It was at this period that the old wooden stand was lost to fire and a new 500 seater stand with dressing rooms and ancillary facilities was built.
The onset of professional rugby also led to a decline in support for Club rugby and subsequent financial pressures.
On the playing side the loss of key players in the late 1990’s saw West struggling to maintain its position in the top leagues, gradually sliding down to Premier 3 where its remained for a number of years.
In December 2002 after extensive negotiations with various parties Heads of Agreement were drafted between the Club and Cala Homes Ltd. which provided for that company to acquire the ground at Burnbrae for development purposes with West to move to new grounds within the area. This process continued for some seven years with various planning constraints and was finally agreed after a planning appeal. However the fall in house prices in 2008 and other financial constraints saw Cala finally pull out from the deal. Fortunately West had meanwhile agreed another plan with Town Centre Securities to build a Waitrose store on what was the roadside pitch with West gaining a synthetic all-weather pitch on the scrubland area to the east of the Scottish Water wayleave. Heads of Terms were agreed in 2009 and the planning process began again.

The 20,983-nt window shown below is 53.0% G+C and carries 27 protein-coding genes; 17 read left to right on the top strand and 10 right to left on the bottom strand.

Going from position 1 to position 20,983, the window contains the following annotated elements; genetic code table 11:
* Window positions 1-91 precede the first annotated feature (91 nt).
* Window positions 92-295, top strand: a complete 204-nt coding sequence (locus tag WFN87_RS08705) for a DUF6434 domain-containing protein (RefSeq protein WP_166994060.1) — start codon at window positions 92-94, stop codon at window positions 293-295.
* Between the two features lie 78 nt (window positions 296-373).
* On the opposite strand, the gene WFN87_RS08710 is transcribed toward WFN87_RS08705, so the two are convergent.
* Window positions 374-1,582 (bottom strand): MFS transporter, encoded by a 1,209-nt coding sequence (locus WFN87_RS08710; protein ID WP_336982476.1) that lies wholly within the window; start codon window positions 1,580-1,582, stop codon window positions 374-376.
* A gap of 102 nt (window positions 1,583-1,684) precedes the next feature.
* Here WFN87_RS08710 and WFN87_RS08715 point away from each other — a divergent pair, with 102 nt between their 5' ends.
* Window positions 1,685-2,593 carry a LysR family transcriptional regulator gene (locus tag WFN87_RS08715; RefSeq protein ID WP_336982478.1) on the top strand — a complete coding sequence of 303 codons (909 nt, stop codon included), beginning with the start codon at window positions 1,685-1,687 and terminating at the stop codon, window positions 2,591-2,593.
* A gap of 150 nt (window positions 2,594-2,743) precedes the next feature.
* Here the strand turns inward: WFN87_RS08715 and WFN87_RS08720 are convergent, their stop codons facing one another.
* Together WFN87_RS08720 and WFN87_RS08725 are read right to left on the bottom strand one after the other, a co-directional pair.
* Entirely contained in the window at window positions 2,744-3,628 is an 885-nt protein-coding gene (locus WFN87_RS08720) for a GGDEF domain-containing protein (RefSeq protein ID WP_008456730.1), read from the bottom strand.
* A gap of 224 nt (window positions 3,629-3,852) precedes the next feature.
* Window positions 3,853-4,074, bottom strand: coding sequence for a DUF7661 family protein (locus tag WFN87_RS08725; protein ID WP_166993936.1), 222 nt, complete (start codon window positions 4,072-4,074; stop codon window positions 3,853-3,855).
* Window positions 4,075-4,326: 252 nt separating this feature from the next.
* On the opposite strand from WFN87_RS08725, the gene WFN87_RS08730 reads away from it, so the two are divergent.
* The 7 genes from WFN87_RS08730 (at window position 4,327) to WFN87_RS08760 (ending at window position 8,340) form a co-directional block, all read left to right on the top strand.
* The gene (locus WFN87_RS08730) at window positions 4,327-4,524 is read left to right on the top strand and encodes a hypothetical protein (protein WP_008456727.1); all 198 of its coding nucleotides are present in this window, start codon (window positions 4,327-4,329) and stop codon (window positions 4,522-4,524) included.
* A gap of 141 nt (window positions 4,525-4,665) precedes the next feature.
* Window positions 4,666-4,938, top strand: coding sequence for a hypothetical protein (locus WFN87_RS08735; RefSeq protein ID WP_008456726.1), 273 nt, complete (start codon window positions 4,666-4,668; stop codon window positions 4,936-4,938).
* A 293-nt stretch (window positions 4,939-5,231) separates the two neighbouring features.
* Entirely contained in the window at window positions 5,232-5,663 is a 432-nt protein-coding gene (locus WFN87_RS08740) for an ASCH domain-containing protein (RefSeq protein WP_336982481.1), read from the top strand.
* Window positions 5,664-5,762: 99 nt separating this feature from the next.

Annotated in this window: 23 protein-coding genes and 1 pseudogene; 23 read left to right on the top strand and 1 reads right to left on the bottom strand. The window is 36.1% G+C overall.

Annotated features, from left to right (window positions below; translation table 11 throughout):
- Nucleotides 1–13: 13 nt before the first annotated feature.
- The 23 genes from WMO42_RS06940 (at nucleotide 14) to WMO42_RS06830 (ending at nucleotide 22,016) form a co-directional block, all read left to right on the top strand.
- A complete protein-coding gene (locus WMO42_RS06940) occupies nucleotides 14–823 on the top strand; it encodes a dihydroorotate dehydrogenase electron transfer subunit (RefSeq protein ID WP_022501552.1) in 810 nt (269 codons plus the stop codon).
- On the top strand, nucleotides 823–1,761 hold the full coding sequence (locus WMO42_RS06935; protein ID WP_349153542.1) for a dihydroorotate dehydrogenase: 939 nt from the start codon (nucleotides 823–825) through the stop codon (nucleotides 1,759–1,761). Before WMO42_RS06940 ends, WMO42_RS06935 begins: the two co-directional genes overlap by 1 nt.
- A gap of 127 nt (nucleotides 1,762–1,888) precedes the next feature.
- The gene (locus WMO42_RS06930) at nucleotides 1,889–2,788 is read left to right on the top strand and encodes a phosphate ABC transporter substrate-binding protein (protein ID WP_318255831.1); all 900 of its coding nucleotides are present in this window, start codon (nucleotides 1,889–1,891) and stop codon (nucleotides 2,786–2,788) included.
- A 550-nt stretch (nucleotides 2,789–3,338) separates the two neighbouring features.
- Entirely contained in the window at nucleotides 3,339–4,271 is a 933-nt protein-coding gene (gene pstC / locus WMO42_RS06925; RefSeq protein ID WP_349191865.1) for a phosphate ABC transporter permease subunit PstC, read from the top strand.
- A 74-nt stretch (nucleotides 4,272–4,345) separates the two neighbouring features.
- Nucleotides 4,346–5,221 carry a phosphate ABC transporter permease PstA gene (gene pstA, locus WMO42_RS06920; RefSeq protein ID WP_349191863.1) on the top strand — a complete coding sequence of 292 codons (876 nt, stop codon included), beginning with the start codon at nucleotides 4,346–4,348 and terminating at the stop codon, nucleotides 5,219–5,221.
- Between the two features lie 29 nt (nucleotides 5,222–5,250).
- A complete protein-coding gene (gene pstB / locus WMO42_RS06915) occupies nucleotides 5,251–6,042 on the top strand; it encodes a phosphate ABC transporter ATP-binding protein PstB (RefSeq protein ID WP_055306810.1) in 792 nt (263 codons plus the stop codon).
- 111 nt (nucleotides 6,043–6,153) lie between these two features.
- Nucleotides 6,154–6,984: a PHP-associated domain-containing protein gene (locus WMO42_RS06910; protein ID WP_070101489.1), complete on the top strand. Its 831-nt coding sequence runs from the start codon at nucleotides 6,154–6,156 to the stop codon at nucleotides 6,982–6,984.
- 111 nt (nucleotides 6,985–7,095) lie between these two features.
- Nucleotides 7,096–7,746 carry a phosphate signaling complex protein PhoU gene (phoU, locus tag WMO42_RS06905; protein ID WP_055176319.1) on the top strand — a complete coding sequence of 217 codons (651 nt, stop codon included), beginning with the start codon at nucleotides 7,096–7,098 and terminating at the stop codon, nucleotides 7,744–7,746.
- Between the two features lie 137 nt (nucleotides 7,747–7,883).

Meanwhile, on the playing side, with the appointment of John Beattie as head coach in 2005 and an influx of some new players the fortunes of the playing side began to improve. In 2006 the 1st XV won the BT Shield at Murrayfield and the following year saw a unique occasion when all three senior teams were champions of their respective leagues. The 1st XV again gained promotion the following year, this time to the then Premier 1 – where they remained for three years.
Further financial pressures in 2010 resulted in the 1st XV dropping out of the Premier 1 league with a subsequent loss of some key players. With league restructuring they ended up in what was then called Championship A – later to become National 3. In 2016 they finally managed promotion to National 2.
In 2014 the new Waitrose store was finally completed as was the new synthetic all-weather pitch. Final legal documents completing the deal were signed on the 31st July 2014. Five years of hard negotiation had given the club a new lease of life and a more secure financial footing.